This is often the first time you speak with the company. Your recruiter is your friend and your ally throughout the entire process. Negotiations will not begin until that point. It is important to understand that not all recruiters will be the same and that some are better than others. Always be polite, cheerful, and classy. Your recruiter should be part of your team. They can help you get the package that you want.

A recruiter might ask you at this point what your expected salary is. Personally, I would not recommend giving numbers too early. Instead, keep the conversation focused on mutual fit and leveling. It is better to talk numbers during the offer stage. You can give a range to the recruiter at the highest level. Make sure you emphasize your competitiveness and that you believe that mutual understanding can be reached.

If you need more information, please refer to the Negotiation section of this article.

The Interviewer’s Viewpoint

You’ve probably been on the other end of the hiring committee or at the interview table.

Interviewers are expected to gather as many data points and signals as possible. Now you might ask, “What are these signals?” A signal is information that shows your skills, knowledge, or experience.

When I interview someone, I look out for these signals:

Coachability Sign

This signal measures how well the candidate responds to hints and feedback. It also shows whether or not they are open to receiving feedback and whether they use the feedback to improve their solution. This signal is usually analyzed in both system design and problem-solving interviews.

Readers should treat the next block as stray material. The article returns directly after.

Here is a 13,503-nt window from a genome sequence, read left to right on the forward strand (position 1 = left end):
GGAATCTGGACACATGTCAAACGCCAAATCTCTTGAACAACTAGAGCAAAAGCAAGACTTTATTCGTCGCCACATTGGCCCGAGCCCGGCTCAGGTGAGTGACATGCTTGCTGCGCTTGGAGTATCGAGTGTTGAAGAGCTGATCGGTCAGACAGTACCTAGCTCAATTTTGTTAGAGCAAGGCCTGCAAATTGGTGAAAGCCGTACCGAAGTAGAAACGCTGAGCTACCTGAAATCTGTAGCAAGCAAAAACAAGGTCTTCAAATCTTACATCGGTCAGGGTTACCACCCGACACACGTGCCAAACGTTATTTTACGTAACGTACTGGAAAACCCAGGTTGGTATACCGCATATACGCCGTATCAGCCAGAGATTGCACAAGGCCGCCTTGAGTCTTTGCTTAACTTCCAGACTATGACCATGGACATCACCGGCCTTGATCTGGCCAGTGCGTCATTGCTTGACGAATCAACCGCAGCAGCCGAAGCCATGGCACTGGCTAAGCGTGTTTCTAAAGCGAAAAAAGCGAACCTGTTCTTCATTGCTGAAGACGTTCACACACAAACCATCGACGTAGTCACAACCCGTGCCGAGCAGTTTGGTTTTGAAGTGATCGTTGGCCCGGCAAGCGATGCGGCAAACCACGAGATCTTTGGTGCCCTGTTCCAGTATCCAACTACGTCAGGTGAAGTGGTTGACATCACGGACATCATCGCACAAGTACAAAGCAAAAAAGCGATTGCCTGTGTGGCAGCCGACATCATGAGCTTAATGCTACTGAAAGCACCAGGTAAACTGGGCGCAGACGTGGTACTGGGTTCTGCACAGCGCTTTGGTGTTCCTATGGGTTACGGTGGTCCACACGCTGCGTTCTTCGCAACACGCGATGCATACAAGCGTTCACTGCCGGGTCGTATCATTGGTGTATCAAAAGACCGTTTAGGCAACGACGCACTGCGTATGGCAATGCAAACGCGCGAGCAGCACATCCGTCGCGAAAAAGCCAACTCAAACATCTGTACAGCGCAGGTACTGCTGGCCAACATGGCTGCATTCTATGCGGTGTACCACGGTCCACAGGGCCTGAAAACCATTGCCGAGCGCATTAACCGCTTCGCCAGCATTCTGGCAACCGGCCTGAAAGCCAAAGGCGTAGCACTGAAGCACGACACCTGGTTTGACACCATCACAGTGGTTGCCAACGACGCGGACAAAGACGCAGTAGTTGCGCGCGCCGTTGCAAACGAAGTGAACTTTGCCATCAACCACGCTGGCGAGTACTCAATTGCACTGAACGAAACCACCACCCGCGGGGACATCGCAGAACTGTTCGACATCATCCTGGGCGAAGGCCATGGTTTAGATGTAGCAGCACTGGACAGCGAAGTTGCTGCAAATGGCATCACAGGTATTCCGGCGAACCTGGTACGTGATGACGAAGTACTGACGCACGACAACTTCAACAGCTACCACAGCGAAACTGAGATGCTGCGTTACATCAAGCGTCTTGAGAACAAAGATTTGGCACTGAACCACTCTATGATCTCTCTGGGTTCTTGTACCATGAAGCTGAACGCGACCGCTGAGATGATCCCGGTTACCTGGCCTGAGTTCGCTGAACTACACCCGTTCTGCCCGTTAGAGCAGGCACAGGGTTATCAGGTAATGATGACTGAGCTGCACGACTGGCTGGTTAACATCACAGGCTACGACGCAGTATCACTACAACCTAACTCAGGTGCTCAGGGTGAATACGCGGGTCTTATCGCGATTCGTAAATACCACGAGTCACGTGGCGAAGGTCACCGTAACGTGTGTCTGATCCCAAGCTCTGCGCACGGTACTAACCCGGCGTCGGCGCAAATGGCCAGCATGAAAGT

Coding Sign

This signal shows how well a candidate understands coding and how efficient they are at it. This information is collected during the problem-solving interview.

System Design

This signal answers questions like “Is the candidate capable of leading large technical systems?” This information is discussed during the interview for systems design.

Management and Collaboration Signal

This signal answers questions like “Is the candidate capable of managing or working with a team of people?” This signal also includes the candidate’s ability to manage large teams or collaborate with them. This is analyzed during the behavioral/experience interview.

Different companies also look for other signals. Companies like Amazon and Google look out for signals that account for navigating through uncertainty.

You now know what interviewers are looking for in a candidate. Your job is to show seniority and fit for the role during every interview.

Interview Preparation: Data Structures, Algorithms and Problem Solving

Interviews for tech jobs can be difficult. Imagine being asked to communicate your thoughts and ideas in a 45-minute interview.

You can improve your skills with practice and preparation. Preparation includes:

  • Understanding what to expect during an interview
  • Grasping DS fundamentals and algorithms
  • To communicate effectively, you must stick to a structure.

Interview on Problem Solving

Programming Languages

While most companies don’t require you to know a specific programming language in order to interview for technical positions, it is a good idea to be familiar with the basics of a language. You should not only be familiar with the syntax, but also with some of its nuances. For example, how memory management works and the most popular collections or libraries.

Data Structures

It is expected that you will be able to comprehend the inner workings and compare their use in different applications. Common operations will require you to be familiar with the runtimes and memory usage.


Although your interview will not be focused on rote memorization, it will help you to understand the most common algorithms and solve some of the questions that we ask. It is important to understand the basic concepts, limitations and implementation strategies of different algorithms.


Expect to be asked for syntactically correct code. No pseudo code. Although there may be a few typos or missed commas, the goal is to create code that is as production-ready as possible. This is your opportunity to showcase your code skills.

Data Structure and Algorithm Foundations

First, understand the interview framework. Next, understand the concepts and foundations. Finally, dive deep into the algorithms. This is my recommended plan: